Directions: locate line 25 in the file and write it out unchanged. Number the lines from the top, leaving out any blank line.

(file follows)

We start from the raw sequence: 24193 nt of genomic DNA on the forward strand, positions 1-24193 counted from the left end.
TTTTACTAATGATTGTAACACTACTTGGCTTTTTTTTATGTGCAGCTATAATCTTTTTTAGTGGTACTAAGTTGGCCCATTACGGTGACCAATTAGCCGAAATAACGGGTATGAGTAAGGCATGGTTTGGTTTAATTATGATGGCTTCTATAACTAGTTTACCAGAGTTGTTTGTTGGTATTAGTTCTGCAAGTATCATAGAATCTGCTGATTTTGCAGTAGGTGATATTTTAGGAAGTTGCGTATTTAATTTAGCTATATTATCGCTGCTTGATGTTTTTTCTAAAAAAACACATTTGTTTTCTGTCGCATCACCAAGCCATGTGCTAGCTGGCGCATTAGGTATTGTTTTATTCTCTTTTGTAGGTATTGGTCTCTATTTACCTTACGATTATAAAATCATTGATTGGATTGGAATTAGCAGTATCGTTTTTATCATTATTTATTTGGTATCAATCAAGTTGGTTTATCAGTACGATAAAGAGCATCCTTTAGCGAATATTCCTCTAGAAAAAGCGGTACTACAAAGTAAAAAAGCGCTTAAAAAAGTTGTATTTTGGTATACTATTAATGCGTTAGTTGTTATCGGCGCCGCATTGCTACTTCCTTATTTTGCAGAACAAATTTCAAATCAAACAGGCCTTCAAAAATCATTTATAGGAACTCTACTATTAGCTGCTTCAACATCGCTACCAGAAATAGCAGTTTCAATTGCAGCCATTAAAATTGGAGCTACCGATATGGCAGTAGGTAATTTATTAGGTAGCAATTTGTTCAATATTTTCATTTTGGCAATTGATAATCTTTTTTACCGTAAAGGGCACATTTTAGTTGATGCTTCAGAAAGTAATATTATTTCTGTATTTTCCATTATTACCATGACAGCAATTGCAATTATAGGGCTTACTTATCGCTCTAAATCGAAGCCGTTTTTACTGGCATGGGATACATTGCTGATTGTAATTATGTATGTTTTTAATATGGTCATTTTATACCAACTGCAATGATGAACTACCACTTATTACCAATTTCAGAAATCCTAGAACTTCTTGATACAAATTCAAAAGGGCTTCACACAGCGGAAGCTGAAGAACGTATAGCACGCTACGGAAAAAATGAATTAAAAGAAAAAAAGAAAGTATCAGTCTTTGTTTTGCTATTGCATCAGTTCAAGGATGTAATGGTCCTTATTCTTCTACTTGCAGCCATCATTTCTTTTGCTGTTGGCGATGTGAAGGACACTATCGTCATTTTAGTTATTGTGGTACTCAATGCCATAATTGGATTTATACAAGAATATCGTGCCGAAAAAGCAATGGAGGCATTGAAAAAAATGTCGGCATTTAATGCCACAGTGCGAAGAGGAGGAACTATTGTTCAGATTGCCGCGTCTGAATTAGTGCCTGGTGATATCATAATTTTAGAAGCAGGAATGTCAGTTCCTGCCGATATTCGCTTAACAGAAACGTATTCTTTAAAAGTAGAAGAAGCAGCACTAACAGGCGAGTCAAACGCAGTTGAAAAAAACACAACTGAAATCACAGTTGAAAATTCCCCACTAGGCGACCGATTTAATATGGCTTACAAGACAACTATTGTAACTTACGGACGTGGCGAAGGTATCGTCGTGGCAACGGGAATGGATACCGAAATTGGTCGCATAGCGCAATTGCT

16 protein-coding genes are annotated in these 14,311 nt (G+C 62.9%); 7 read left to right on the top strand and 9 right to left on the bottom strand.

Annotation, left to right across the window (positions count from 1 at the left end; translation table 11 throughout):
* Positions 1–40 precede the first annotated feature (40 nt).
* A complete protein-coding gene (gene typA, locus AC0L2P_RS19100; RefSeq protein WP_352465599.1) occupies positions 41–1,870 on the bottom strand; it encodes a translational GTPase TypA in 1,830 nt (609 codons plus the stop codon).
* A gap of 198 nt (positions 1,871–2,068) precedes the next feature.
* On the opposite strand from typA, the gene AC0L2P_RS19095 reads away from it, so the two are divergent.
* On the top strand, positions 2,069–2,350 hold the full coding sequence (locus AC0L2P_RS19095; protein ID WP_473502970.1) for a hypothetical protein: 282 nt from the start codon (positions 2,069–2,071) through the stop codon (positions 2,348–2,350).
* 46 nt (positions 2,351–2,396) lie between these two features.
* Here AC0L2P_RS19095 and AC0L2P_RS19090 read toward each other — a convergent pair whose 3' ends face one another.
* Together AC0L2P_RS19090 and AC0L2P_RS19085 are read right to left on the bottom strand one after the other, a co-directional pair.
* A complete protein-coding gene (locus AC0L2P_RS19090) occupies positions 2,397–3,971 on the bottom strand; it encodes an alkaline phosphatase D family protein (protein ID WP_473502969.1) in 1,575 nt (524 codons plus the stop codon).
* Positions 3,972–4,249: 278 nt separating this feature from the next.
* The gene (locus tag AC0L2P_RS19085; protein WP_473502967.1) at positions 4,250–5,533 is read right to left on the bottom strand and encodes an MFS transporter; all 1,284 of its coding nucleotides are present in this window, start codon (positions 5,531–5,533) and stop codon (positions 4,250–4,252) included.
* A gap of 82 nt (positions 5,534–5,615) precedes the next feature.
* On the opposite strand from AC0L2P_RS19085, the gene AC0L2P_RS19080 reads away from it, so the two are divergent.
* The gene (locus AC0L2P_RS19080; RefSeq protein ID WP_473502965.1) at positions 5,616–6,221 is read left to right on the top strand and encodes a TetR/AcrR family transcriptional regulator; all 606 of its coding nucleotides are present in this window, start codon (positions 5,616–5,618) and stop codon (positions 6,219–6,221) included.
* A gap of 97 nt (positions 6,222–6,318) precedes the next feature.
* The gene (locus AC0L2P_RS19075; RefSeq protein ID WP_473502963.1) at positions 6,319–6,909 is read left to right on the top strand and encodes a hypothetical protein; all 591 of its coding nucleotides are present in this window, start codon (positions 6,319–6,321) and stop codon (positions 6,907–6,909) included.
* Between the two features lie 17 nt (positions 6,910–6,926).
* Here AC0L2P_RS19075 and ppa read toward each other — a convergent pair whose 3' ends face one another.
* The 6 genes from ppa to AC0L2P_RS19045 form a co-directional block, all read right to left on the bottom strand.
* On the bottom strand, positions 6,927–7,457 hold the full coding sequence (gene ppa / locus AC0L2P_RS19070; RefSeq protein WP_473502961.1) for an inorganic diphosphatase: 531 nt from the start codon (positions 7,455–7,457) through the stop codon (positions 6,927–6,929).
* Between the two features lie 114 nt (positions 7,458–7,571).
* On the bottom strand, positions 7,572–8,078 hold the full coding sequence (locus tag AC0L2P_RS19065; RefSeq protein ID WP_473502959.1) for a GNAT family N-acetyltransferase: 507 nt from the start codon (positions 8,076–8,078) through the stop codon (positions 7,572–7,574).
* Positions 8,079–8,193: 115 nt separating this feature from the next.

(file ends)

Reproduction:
* Between the two features lie 114 nt (positions 7,458–7,571).